The House of Representatives on Monday summoned Central Bank of Nigeria (CBN) Governor, Godwin Emefiele, over alleged sale of foreign exchange to International Oil Companies (IOCs).
Mr. Emefiele’s invitation by the House’s Ad hoc Committee on the Review of Pump Price of Petrol followed the committee’s rejection of the records of the foreign exchange transactions presented to it.
The committee, which continued its public hearing on the issue in Abuja, ordered that the CBN governor should appear with details of all beneficiaries of the foreign exchange deals.
He is also expected to give insight into the banks used by the apex bank in the transaction with the oil marketers.
In the rejected record presented on behalf of Mr. Emefiele by Alvan Ikoku, Director, Financial Market Department of CBN, the CBN governor told the committee why the bank acted as third party to oil companies and importers of petroleum products.
He said the CBN took over the purchase of dollars from the IOCs and began to sell directly to petroleum marketers seeking foreign exchange to import products.
It was, however, not revealed in the records how much the apex bank sold the currencies to the companies even when it stated that Mr. Emefiele determined the rate the currencies were sold to oil marketers.
The committee Chairman, Raphael Igbokwe, directed that the CBN boss should prepare explanations on the legal grounds or provisions that allowed IOCs to operate as financial institutions selling foreign exchange to Nigerians.
According him, by so doing the IOCs acted as parallel financial clearing houses.
The committee demanded explanation on the criteria for the allocation of foreign exchange to dealers as well as necessary documents to show such allocations to the marketers.
It also ordered the appearance of Managing Director of Duke Oil and other oil marketers, who were invited.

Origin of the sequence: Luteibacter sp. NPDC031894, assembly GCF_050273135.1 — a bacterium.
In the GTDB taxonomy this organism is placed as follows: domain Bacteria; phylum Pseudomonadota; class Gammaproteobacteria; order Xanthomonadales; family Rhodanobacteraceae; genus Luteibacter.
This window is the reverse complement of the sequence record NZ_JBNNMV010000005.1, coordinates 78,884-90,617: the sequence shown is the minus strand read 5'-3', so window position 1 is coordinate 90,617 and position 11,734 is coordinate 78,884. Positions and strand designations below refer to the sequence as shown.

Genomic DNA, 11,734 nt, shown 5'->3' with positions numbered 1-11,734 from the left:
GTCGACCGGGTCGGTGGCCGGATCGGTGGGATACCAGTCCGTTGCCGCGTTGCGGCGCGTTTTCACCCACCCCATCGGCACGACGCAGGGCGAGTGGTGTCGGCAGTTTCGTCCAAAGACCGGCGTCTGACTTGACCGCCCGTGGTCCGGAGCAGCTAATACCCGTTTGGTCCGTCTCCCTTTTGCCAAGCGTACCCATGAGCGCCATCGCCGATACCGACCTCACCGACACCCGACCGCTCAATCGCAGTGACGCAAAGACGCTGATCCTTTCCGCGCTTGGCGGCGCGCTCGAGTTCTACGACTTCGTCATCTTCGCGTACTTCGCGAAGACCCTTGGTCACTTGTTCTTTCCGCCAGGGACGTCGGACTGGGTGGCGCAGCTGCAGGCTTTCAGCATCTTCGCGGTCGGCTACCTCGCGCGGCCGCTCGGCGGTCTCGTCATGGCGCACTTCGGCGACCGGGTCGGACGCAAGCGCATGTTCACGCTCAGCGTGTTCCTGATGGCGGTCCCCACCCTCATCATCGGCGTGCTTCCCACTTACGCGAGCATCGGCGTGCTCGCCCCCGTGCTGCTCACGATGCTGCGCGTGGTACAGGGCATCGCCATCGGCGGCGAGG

Mr. Igbokwe explained that the order was important as the representatives of the oil marketers were not in the capacity to respond to some allegations levelled against the companies.
P.A. Efedue, a Commodore, who represented the Nigerian Navy, explained that multiple charges by government agencies operating at the ports were responsible for most oil importers avoiding Nigerian ports.
Mr. Efedue said the charges were part of the reasons why some of the oil marketers preferred to deliver their products through ports in neighbouring countries.
He said the development was in spite of security which had improved tremendously at Nigerian ports.
“The oil marketers come to my office every day and I ask why Lome, not Lagos port. They said the reason is that charges in Lagos are higher,’’ Mr. Efedue said.
He, therefore, advised that the charges at the ports should be addressed to attract oil vessels to Nigeria’s ports, saying that the rate of insecurity in the country’s waterways had reduced.
“Cases of piracy have reduced, so it is the charges that are the issue with the marketers.”
He also said that the navy did not charge any money to grant approval to marketers, adding that the collaboration between navy and NIMASA was helping in securing the water ways.
On his part, A.O. Bamidele, a Navy Commodore of the Operations Directorate, Naval Headquarters, also reiterated that insecurity was not the reason for marketers preferring neighbouring countries’ ports.
“It is not security; look at Lagos harbour and anchorage, we don’t have security challenges.
“It is only in Bayelsa and Rivers area but we are making efforts to put it in check,” Mr. Bamidele said. (NAN)